Permission pretends to be the emails that F.W. (later F. Wren, and even later, Fearn Wren) sends to an unnamed artist, a person she does not know, has never met, whom she contacts in a kind of affirmation of reciprocity tempered in the condition that her identity is “random and immaterial.” She aims to work out “an elementary philosophy of giving that is, by its very definition, anti-Western.” Her gift is the book she creates — “Permit me to write to you, today, beyond today,” the book begins.

Why?

What I want to measure—or, rather, what I want to obtain an impression of, since I do not claim exactitude of measurement for my results—is my own potential for creatio ad nihilum (creation fully within the limits of human ability, out of something and unto nothing). To rephrase my experimental question: can I give away what is inalienable from me (my utterance, myself) without the faintest expectation or hope of authority, solidarity, reciprocity?

F.W.’s project (Chrostowska’s project) here echoes Jacques Derrida’s deconstruction of giving, of the (im)possibility of authentic giving. F.W. wants to give, but she also deconstructs that impulse repeatedly. This is a novel (novel-essay, really) that cites Gilles Deleuze and Maurice Blanchot in its first twenty pages.

Her project is deconstruction; as she promises at the outset, her giving, her writing “is not solid, and does not lead to solidarity.” On the contrary,

it is solvent, and leads, through its progressive dissolution, towards the final solution of this writing (my work), which meanwhile becomes progressively less difficult, less obscure.

“Will it?” I asked in the margin of my copy. It does, perhaps.

After an opening that deconstructs its own opening, Chrostowska’s F.W. turns her attention to more concrete matters. We get a brief tour of cemeteries, a snapshot of the F.W.’s father (as a child) at a child’s funeral, a recollection of her first clumsy foray into fiction writing, a miniature memoir of a failed painter, color theory, the sun, the moon. We get an overview of our F.W.’s most intimate library—The Hound of the Baskervilles, a samizdat copy of Listy y Bialoleki [Letters from Bialoleka Prison], 1984. We get an analysis of Philip Larkin’s most famous line. Prisons, lunatic asylums, schools. Indian masks. Hamlet. More cemeteries.

My favorite entry in the book is a longish take on the “thingness of books,” a passage that concretizes the problems of writing—even thinking—after others. I think here of Blanchot’s claim that, ” No sooner is something said than something else must be said to correct the tendency of all that is said to become final.”

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The most intriguing passages in Permission seem to pop out of nowhere, as Chrostowska turns her keen intellect to historical or aesthetic objects. These are often accompanied by black and white photographs (sometimes gloomy, even murky), recalling the works of W.G. Sebald, novel-essays that Permission follows in its form (and even tone). Teju Cole—who also clearly followed Sebald in his wonderful novel Open Cityprovides the blurb for Permission, comparing it to the work of Sebald’s predecessors, Thomas Browne and Robert Burton. There’s a pervasive melancholy here too. Permission, haunted by history, atrocity, memory, and writing itself, is often dour. The novel-essay is discursive but never freewheeling, and by constantly deconstructing itself, it ironically creates its own center, a decentered center, a center that initiates and then closes the work—dissolves the book.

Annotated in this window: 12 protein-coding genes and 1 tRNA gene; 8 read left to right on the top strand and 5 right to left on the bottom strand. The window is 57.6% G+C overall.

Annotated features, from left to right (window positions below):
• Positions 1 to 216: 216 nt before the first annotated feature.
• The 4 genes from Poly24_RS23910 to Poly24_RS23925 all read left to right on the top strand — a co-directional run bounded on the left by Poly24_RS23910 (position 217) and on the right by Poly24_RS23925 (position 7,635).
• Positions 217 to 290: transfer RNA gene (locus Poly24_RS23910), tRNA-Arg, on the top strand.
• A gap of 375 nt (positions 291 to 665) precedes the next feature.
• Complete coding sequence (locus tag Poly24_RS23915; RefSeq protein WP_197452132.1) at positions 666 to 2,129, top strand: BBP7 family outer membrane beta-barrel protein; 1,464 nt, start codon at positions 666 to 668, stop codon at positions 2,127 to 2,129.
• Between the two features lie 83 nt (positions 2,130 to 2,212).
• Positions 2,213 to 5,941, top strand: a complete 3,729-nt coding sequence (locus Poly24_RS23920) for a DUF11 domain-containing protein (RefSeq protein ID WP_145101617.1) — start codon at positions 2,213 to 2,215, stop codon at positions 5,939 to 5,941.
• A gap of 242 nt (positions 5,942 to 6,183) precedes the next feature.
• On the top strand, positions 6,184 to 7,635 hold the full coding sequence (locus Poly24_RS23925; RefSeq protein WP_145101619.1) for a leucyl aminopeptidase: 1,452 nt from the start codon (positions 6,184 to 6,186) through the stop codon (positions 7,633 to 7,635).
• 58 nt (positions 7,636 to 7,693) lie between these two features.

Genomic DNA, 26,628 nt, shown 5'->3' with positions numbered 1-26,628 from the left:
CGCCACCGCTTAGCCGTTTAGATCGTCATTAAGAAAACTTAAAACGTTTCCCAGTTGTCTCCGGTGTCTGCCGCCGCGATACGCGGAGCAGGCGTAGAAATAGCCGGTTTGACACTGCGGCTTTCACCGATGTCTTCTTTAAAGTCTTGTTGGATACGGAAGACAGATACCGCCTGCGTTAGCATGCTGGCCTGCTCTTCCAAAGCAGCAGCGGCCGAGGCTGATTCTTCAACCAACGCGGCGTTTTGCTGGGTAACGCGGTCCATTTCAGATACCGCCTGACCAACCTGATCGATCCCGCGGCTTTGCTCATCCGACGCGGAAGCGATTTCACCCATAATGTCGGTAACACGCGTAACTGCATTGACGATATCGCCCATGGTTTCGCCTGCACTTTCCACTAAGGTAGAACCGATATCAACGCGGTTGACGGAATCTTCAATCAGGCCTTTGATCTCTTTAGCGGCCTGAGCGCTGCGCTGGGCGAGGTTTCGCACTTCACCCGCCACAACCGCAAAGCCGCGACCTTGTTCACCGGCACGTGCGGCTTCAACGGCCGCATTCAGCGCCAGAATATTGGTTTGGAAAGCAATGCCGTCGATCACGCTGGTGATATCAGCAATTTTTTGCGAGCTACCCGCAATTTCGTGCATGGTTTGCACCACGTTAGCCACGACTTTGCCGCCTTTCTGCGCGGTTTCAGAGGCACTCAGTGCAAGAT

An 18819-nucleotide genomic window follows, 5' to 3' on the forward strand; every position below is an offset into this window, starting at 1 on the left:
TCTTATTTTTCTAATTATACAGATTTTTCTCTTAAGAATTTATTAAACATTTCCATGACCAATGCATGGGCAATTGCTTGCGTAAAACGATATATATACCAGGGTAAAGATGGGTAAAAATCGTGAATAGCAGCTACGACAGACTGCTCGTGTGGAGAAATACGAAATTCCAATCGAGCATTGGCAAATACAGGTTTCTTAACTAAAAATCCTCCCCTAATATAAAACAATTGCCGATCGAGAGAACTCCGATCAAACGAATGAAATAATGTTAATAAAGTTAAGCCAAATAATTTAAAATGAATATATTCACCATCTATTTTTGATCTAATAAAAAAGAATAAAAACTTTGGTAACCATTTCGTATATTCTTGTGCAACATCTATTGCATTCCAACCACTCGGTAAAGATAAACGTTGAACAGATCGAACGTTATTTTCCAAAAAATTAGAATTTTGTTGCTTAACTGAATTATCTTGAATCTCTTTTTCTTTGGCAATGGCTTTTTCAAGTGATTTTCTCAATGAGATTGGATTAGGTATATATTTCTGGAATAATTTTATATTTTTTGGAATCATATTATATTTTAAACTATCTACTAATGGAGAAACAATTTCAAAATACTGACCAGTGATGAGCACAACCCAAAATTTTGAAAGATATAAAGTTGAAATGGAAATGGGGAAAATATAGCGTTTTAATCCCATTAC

Permission, often bleak and oblique, essentially plotless (a ridiculous statement this, plotless—this book is its own plot (I don’t know if that statement makes any sense; it makes sense to me, but I’ve read the book—the book is plotless in the conventional sense of plotedness, but there is a plot, a tapestry that refuses to yield one big picture because its threads must be unthreaded—dissolved to use Chrostowska’s metaphor)—where was I?—Yes, okay, Permission, as you undoubtedly have determined now, you dear, beautiful, bright thing, is Not For EveryoneHowever, readers intrigued by the spirit of (the spirit of) writing may appreciate and find much to consider in this deconstruction of the epistolary form.

Permission is new from The Dalkey Archive.

(Not Quite Reviews of) Stuff I Read in September

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So somehow in September, I neglected to write a single book review—not even a riff!—on this blog. Mea culpa, mea culpa. This oversight (not really an oversight) I mayhap blame on the nascent Fall semester. Or perhaps I should pin it on a certain fatigue after working my way through Pynchon’s mammoth beast Against the Day and Bernhard’s caustic Gargoyles at the end of the summer. But I shouldn’t blame the Thomases. No, I’ve been reading too much at once again. Bad habit.